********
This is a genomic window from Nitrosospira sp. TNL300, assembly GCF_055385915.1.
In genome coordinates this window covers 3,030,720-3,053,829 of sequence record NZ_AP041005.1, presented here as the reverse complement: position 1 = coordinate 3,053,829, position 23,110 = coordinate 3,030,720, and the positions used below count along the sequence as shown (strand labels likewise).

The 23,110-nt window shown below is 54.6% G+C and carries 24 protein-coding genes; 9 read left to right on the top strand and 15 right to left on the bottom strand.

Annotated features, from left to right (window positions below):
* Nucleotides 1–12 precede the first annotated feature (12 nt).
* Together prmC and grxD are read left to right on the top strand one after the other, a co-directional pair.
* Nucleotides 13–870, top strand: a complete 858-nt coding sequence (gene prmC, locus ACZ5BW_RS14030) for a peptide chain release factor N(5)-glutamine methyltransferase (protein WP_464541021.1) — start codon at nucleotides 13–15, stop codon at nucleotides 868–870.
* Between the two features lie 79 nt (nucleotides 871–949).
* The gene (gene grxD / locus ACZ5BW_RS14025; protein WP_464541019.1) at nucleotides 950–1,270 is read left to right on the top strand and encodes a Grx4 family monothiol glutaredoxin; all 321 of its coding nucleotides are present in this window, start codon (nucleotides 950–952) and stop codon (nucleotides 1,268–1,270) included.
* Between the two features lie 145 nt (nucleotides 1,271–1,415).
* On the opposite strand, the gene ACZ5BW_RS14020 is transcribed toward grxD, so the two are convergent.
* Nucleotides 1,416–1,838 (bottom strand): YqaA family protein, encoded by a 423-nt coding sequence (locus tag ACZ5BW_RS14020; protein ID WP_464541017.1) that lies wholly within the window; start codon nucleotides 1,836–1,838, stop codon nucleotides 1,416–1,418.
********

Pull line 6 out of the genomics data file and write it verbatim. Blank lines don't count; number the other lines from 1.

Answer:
* Together prmC and grxD are read left to right on the top strand one after the other, a co-directional pair.